This NY Times story about the political turning point that came in 1967 raises some very interesting questions. The shooting of an unarmed demonstrator by a West German police officer energized the European left, especially in Germany, and led eventually to the movement that shifted German politics from a conservative to a progressive stance. Now, it turns out, the cop (who was acquitted of manslaughter charges and returned to duty) was in fact a sleeper agent for the East German Stasi.
There’s no evidence at this point that the shooting was intentional, or ordered by the East German government. And it’s certainly the case that a not-insignificant percentage of West Germans had been recruited by Stasi. Perhaps it was simply a case of an accidental shooting which happened to be committed by a Stasi agent.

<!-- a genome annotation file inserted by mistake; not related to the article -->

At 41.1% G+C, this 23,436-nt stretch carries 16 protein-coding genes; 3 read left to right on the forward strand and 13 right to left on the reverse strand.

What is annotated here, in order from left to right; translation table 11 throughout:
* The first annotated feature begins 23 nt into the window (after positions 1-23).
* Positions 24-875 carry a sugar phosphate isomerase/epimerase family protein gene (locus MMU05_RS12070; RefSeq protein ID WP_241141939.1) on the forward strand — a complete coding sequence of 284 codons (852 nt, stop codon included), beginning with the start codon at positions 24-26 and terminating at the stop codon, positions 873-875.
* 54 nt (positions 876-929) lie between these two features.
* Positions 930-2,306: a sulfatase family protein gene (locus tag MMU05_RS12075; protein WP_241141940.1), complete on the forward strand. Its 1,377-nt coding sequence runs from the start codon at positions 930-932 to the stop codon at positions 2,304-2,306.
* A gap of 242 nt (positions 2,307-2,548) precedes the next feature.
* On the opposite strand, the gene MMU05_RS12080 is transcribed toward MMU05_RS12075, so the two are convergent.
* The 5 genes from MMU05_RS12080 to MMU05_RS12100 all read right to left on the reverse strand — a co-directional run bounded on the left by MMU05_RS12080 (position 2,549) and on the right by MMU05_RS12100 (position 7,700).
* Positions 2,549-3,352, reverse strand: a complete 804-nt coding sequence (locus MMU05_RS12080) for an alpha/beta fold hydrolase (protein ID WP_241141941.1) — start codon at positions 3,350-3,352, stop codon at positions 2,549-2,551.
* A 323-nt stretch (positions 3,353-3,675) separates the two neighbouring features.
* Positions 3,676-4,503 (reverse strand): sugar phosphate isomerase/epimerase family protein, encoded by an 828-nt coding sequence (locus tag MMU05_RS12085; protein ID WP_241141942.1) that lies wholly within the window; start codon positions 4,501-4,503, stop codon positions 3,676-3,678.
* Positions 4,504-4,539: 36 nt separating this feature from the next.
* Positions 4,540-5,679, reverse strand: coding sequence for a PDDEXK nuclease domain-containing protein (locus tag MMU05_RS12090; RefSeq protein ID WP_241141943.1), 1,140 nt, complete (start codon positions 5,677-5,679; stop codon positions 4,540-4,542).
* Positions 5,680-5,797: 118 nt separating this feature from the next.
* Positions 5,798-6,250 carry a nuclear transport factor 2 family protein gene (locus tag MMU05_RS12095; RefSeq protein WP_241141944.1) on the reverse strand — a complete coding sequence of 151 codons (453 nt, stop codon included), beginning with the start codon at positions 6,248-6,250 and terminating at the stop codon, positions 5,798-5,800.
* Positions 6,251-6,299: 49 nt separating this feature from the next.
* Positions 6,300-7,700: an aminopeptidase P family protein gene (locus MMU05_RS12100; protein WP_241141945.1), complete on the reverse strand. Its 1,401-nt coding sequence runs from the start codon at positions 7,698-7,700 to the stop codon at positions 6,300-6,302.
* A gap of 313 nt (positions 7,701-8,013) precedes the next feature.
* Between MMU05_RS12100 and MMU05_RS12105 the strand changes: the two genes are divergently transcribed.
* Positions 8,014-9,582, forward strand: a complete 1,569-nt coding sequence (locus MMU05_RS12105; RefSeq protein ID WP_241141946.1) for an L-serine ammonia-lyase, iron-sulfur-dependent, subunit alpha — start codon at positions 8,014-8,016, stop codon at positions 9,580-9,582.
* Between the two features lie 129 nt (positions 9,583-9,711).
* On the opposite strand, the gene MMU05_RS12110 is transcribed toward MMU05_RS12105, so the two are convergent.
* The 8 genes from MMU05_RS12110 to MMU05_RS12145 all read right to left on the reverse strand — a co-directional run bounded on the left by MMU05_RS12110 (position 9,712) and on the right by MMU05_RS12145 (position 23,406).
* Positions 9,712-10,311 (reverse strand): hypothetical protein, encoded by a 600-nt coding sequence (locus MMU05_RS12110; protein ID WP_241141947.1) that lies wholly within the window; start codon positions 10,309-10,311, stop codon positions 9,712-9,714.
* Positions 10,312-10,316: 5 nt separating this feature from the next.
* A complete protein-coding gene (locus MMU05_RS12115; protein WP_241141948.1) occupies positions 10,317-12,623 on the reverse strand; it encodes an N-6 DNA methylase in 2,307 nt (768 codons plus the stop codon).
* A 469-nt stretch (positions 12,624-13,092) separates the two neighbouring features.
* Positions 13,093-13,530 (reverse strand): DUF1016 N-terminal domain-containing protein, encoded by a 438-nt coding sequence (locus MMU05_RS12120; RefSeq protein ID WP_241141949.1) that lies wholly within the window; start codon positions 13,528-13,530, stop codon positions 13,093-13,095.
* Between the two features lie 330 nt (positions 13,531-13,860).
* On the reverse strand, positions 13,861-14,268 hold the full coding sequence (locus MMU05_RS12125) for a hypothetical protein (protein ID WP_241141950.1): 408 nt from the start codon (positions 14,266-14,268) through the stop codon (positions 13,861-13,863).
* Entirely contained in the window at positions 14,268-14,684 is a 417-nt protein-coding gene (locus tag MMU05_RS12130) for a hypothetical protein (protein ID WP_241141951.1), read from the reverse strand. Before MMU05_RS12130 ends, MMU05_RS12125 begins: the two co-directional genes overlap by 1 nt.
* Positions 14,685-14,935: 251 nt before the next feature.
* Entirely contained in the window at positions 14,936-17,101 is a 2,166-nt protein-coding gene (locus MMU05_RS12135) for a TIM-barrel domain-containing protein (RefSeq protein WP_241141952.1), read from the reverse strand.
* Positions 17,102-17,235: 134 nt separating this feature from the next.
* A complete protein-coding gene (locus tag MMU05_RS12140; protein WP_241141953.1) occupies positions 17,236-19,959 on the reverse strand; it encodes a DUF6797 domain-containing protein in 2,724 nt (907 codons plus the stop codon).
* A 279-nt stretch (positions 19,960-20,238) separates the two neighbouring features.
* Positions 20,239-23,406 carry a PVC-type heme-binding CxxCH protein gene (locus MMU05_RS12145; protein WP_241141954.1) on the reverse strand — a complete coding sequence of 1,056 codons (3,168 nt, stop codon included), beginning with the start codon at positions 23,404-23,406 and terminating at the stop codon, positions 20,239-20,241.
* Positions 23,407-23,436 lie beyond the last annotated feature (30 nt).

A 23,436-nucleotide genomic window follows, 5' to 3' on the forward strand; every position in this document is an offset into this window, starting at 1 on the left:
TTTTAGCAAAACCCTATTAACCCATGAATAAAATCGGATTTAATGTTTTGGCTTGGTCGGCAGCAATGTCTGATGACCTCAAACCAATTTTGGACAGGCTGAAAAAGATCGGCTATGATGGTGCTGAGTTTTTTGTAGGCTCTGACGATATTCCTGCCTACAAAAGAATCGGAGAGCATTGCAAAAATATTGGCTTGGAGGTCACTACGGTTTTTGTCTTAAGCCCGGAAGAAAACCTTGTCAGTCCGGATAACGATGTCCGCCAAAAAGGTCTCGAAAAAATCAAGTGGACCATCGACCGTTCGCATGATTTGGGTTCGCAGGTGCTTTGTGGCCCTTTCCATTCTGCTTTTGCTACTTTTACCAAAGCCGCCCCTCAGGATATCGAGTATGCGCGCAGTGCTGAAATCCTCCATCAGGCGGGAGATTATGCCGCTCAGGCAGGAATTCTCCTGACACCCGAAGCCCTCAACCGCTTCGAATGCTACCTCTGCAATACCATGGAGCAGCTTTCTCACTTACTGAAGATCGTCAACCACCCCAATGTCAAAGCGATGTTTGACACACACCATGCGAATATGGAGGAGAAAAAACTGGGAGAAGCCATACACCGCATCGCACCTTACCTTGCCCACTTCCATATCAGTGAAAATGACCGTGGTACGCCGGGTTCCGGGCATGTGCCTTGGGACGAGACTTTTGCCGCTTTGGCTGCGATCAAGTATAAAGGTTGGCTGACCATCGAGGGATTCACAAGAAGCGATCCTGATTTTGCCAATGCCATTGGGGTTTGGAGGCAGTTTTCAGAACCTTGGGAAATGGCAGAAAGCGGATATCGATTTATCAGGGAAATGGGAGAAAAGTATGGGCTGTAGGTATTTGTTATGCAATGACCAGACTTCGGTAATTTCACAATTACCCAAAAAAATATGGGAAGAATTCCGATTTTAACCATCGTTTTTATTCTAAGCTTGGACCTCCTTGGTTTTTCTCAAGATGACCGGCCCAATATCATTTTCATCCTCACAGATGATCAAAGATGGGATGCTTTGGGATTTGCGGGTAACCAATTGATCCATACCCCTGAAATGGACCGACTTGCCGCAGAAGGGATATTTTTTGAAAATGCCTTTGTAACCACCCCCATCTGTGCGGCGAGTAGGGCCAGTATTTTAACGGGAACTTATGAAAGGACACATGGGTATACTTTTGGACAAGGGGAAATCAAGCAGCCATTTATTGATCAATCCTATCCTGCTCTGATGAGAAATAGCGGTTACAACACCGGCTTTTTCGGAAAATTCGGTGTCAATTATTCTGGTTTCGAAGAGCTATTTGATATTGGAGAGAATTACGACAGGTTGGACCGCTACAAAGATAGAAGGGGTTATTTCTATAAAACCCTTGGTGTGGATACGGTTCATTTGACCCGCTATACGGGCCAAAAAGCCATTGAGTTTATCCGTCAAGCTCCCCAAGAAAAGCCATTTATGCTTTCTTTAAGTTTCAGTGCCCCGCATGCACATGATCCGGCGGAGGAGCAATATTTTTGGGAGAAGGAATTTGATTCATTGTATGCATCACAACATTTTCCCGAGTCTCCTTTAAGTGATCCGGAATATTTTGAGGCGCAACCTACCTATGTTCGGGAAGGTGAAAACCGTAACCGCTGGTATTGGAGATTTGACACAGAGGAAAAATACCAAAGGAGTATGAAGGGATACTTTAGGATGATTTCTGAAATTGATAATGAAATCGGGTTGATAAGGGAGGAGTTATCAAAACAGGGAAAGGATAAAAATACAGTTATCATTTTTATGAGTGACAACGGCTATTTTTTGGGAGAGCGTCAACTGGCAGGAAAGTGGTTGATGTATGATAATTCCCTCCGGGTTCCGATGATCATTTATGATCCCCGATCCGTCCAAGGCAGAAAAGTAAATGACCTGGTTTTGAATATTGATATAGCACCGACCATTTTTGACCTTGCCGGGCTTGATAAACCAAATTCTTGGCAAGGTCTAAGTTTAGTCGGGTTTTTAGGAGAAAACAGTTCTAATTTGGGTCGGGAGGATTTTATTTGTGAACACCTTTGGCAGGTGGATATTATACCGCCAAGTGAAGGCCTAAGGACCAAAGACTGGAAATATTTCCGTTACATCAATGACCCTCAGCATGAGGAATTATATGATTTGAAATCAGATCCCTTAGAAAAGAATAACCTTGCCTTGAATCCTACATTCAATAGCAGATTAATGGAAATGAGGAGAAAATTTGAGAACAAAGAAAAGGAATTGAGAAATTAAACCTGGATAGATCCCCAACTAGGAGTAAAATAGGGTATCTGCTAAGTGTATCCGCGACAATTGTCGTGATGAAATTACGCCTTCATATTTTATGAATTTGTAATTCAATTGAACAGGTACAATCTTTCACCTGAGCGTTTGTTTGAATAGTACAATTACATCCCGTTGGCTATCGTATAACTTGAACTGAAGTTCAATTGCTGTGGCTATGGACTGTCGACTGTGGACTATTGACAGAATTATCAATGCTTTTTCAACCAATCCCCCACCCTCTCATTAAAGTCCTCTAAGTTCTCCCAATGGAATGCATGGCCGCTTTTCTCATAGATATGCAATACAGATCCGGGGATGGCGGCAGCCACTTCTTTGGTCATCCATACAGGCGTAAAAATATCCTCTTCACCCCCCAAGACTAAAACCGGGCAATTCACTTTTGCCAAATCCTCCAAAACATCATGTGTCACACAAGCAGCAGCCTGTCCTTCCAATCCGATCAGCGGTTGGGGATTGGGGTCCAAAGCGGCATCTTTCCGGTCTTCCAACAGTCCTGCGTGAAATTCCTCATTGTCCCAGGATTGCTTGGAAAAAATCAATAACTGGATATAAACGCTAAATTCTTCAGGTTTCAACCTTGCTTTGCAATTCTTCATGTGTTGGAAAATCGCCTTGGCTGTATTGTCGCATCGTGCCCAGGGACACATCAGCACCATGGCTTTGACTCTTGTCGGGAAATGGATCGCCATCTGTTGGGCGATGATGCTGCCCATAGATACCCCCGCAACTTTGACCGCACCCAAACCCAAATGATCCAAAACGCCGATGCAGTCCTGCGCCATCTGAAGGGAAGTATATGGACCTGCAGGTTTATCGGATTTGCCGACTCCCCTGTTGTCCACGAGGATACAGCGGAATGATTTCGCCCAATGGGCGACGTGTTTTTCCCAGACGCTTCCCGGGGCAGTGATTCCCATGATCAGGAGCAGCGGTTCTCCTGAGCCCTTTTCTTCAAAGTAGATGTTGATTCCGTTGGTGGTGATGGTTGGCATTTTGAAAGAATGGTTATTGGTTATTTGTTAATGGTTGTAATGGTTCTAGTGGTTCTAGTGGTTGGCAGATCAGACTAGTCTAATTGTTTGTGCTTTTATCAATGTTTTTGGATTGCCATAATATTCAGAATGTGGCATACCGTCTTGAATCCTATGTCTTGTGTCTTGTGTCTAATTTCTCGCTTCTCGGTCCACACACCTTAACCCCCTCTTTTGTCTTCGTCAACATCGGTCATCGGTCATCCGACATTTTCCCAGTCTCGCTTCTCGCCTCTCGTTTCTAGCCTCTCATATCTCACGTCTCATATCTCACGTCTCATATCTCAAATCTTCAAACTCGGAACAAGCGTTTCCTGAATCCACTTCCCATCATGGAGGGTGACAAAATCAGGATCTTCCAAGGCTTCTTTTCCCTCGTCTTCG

However, the public exposure of the officer’s loyalties (for which he is reportedly unapologetic) have caused Germans to rethink the events the propelled the Bonn government to adopt the more leftist, progressive approach for which they are known today. One wonders if, as seems possible, the shooting was a deliberate act by the Stasi to destablize West Germany. If so, it would represent the single most efficient operation to effect a political reorientation in history. One bullet, one life, no blowback, and a seismic shift in West German political attitudes (and by extension, European political attitudes). Pretty slick.